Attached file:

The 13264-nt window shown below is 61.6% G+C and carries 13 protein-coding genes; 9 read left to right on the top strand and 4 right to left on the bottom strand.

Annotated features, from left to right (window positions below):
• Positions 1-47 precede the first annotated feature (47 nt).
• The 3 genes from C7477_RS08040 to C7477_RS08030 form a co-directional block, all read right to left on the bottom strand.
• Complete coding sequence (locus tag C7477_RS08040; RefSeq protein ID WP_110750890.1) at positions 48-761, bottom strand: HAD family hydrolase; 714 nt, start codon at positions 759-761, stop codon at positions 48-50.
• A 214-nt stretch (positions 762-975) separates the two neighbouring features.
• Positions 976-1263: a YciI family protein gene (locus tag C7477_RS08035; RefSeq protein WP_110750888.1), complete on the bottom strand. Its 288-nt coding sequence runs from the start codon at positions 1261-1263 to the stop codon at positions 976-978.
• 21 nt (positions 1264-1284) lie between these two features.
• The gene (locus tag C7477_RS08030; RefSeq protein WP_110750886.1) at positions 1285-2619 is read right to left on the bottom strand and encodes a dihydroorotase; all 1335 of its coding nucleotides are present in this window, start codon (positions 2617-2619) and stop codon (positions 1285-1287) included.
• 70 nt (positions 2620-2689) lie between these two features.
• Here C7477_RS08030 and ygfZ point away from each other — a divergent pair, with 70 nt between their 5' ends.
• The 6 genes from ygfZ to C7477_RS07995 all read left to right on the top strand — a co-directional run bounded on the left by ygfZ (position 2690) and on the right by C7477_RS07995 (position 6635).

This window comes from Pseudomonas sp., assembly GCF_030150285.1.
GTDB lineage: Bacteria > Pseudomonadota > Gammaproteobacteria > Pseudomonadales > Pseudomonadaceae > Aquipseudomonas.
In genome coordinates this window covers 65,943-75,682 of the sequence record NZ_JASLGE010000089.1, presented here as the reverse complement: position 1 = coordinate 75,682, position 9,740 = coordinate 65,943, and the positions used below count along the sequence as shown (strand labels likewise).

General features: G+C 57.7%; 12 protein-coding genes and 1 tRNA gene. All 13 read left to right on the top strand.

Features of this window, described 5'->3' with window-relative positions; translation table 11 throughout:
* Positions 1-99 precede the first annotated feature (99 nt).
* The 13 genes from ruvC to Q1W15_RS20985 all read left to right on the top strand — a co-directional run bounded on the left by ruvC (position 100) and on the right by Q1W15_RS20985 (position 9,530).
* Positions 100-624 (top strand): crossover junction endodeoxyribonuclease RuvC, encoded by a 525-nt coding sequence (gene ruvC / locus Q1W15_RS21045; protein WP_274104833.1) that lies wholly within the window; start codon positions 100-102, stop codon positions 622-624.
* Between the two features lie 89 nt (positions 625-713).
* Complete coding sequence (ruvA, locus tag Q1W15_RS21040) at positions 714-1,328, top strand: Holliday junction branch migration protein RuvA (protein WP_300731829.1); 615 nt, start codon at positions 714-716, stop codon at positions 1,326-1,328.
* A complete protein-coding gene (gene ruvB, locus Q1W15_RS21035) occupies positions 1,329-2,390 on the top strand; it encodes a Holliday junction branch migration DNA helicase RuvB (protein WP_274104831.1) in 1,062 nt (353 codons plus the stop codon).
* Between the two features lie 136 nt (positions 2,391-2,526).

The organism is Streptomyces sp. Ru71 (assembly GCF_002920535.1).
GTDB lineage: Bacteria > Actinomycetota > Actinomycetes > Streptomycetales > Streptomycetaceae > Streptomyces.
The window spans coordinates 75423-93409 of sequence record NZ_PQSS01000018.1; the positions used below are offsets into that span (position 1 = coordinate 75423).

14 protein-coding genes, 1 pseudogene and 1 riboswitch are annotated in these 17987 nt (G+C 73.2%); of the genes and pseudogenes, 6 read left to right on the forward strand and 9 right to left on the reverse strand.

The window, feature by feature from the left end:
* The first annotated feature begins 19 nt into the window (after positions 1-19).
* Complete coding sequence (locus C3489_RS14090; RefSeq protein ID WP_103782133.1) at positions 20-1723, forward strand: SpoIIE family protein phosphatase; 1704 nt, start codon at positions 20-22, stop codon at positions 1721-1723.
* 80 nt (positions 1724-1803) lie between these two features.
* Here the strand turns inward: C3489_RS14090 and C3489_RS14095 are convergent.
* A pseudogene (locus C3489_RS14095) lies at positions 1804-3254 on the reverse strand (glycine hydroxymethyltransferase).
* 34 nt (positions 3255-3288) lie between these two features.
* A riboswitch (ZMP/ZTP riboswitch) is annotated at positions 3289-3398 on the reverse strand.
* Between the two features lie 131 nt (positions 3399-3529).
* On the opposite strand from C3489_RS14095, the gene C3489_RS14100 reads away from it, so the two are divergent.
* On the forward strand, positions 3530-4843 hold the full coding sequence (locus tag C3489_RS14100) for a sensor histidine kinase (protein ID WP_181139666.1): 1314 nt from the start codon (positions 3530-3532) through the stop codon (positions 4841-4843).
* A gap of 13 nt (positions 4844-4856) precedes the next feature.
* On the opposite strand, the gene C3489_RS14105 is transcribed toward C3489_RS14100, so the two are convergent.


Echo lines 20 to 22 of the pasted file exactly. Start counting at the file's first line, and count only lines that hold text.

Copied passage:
* Positions 100-624 (top strand): crossover junction endodeoxyribonuclease RuvC, encoded by a 525-nt coding sequence (gene ruvC / locus Q1W15_RS21045; protein WP_274104833.1) that lies wholly within the window; start codon positions 100-102, stop codon positions 622-624.
* Between the two features lie 89 nt (positions 625-713).
* Complete coding sequence (ruvA, locus tag Q1W15_RS21040) at positions 714-1,328, top strand: Holliday junction branch migration protein RuvA (protein WP_300731829.1); 615 nt, start codon at positions 714-716, stop codon at positions 1,326-1,328.